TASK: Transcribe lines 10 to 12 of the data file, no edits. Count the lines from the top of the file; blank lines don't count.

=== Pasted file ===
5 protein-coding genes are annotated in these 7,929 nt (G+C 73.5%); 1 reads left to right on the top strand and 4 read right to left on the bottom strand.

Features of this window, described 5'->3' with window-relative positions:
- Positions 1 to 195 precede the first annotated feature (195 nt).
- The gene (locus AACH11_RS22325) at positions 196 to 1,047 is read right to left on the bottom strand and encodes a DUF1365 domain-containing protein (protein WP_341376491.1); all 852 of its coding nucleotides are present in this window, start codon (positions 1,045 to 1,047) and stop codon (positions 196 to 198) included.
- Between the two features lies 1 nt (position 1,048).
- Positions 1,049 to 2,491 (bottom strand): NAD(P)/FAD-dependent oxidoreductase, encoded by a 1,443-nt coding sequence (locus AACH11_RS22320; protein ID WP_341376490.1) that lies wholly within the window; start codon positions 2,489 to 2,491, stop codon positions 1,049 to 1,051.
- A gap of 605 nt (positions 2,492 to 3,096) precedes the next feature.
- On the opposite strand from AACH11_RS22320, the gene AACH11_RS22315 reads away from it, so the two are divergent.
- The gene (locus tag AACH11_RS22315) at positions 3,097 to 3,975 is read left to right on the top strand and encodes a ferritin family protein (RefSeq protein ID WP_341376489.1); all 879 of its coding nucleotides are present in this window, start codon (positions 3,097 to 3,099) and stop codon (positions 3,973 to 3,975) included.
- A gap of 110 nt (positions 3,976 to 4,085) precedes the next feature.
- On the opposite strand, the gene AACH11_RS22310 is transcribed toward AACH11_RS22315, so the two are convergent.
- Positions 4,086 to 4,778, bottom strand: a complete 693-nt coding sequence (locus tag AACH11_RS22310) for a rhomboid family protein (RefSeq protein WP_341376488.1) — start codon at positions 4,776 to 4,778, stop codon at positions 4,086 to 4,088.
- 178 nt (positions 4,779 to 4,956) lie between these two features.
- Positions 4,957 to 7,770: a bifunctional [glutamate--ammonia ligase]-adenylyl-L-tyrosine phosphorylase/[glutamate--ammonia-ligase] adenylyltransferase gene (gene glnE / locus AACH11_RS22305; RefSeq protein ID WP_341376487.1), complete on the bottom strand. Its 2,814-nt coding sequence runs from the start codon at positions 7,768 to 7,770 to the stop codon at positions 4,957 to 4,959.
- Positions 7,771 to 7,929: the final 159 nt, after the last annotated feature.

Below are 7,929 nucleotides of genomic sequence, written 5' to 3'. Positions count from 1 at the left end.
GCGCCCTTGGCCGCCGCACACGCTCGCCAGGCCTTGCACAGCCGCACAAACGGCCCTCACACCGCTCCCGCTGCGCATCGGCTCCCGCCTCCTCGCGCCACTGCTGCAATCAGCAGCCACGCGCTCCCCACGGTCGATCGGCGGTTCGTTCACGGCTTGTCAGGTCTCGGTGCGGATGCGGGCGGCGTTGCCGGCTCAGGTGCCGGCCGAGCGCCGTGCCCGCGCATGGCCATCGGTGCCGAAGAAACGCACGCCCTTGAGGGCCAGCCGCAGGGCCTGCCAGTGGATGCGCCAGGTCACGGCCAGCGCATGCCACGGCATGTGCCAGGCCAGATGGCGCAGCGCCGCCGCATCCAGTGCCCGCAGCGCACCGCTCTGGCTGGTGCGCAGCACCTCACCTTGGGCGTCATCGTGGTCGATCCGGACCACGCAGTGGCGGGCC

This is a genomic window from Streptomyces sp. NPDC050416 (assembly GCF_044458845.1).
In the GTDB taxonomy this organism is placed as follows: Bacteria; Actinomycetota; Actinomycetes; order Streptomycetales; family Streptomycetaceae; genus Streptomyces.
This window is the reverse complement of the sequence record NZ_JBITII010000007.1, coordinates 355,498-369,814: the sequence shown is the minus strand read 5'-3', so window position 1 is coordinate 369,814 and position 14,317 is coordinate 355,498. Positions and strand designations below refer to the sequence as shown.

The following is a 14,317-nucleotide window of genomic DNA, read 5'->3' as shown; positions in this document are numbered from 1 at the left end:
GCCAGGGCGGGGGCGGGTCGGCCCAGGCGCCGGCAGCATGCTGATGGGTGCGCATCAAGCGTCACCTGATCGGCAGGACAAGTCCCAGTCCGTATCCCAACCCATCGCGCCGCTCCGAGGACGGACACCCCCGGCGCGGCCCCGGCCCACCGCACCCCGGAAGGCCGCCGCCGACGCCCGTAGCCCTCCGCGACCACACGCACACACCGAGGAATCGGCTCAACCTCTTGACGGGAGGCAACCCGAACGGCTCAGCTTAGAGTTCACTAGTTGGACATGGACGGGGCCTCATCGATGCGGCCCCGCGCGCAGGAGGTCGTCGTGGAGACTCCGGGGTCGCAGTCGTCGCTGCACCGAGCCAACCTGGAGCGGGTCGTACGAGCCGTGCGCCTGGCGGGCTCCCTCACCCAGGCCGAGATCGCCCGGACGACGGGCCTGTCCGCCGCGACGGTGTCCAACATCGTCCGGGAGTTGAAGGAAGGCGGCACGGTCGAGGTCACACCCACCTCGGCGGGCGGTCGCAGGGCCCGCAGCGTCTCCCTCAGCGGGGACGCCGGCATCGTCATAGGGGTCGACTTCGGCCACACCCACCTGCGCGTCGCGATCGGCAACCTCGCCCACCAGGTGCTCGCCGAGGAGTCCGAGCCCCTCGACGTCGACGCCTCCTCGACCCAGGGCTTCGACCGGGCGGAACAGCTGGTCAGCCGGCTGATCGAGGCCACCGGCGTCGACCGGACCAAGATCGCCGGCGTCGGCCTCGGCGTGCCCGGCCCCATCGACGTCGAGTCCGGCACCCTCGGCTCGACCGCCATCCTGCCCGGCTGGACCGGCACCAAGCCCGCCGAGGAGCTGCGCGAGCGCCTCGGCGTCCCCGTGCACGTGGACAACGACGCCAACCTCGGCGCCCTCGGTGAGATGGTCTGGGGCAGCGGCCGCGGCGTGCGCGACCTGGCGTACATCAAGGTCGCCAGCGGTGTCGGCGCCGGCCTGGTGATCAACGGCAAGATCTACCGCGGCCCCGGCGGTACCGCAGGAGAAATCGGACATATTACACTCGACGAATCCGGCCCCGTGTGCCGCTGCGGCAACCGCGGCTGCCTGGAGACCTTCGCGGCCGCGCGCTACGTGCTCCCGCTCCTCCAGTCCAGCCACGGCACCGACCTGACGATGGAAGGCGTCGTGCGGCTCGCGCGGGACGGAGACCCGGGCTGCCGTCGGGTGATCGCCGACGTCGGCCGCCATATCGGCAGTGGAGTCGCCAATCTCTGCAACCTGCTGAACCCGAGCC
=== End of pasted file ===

- A gap of 110 nt (positions 3,976 to 4,085) precedes the next feature.
- On the opposite strand, the gene AACH11_RS22310 is transcribed toward AACH11_RS22315, so the two are convergent.
- Positions 4,086 to 4,778, bottom strand: a complete 693-nt coding sequence (locus tag AACH11_RS22310) for a rhomboid family protein (RefSeq protein WP_341376488.1) — start codon at positions 4,776 to 4,778, stop codon at positions 4,086 to 4,088.